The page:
Pure voice: Åkervinda sings for Brooklyn

Photo: Emma Engström / Svengström Musik & Illustration Åkervinda is reinventing the Nordic folk tune.

Photo: Emma Engström / Svengström Musik & Illustration
Åkervinda is reinventing the Nordic folk tune.

Victoria Hofmo
Brooklyn, N.Y.

On Monday, August 10, the Scandinavian East Coast Museum hosted a concert by Åkervinda, a female quartet, who filled the space with their wonderful renditions of progressive Scandinavian folk music. The more than ample acoustics were provided gratis, courtesy of Bethlehem Lutheran Church. The four lovely women, Agnes Åhlund, Iris Bergcrantz, Lise Kroner, and Hanna Grahm, gave a nod to folk music in their attire—heads wreathed in flowers, ethereal skirts, and unshod feet.

It is wonderful to hear pure voice—so ancient, so eternal, so moving. Their voices and songs resonated with everyone. The group explained the meaning of each song, usually after the last note had faded. Each was based on big themes: death, love, and loss.

After the performance they were asked what makes their music “progressive” folk. The members explained that they have added more feelings to the compositions, based on the same methods found in jazz improvisations, in which they have all been aptly trained. In this they were very successful.

My feet were in motion before I knew I was hearing a Swedish song about dancing in the summer time. Perhaps one of the most effective pieces was a heartbreaking love story between a man and a woman, which one of the pair denies, leading to chilling consequences. The woman reminds her former lover of their affair and he keeps denying it. Finally, in desperation she tells him to “come and kiss your nose and cheek.” In actuality she is speaking about the nose and cheek of his child, a result of their tryst. He still denies their relationship and thus the paternity of his child. The woman ends by saying, “if the mountains and valleys could speak we would know the truth.” The vocal tension Åkervinda achieves in this song is stupendous.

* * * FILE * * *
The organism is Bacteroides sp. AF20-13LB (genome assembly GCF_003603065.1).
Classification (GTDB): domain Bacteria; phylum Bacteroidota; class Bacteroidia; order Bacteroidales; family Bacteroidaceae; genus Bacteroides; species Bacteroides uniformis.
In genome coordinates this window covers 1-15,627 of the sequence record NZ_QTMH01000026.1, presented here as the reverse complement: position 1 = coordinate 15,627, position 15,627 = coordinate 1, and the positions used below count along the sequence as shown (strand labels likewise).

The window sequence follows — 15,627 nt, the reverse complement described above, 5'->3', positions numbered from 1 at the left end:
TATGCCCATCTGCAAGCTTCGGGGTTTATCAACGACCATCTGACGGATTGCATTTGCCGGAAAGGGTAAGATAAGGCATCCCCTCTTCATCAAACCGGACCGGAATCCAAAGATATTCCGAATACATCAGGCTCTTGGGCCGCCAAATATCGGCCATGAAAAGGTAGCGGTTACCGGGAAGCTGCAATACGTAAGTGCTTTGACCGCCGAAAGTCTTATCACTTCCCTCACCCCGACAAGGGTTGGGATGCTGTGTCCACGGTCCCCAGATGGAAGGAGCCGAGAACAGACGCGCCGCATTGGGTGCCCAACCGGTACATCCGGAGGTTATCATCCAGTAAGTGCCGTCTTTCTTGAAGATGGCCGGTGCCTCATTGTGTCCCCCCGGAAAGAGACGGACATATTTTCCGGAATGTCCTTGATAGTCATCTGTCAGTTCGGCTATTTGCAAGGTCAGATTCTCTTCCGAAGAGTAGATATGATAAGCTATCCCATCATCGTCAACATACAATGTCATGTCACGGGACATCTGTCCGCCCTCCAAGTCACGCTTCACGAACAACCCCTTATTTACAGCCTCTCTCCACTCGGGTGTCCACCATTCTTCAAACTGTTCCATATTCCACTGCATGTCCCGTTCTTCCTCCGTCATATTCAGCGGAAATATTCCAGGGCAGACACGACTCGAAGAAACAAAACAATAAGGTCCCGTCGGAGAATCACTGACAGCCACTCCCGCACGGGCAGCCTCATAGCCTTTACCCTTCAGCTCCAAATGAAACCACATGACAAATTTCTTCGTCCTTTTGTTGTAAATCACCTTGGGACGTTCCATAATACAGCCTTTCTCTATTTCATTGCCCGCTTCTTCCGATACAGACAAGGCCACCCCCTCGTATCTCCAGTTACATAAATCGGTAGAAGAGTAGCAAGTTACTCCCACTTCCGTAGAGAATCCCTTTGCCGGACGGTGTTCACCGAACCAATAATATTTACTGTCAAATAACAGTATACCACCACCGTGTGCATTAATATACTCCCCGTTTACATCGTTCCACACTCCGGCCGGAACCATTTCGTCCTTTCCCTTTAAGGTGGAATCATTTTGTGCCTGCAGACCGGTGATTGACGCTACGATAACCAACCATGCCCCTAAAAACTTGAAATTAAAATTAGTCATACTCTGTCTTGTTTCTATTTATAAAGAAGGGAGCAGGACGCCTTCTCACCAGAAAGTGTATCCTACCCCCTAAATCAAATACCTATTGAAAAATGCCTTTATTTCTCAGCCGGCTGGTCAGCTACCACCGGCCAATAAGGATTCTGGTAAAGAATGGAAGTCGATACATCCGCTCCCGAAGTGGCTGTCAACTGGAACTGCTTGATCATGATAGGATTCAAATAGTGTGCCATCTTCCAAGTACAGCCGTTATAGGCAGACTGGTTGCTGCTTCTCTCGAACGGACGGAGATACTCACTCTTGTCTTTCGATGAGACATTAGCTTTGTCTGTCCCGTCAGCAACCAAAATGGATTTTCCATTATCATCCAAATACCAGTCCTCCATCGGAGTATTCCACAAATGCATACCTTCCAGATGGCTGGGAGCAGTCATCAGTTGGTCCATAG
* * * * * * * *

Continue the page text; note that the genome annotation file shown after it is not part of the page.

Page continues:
They did do an encore, in Danish, to please the Danes in the audience. In this one they further used their jazz training by improvising. According to one audience member, Shannon Wade, “That was a beautifully haunting concert.”

This article originally appeared in the Aug. 28, 2015, issue of the Norwegian American Weekly.

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The Norwegian American is North America's oldest and only Norwegian newspaper, published since May 17, 1889.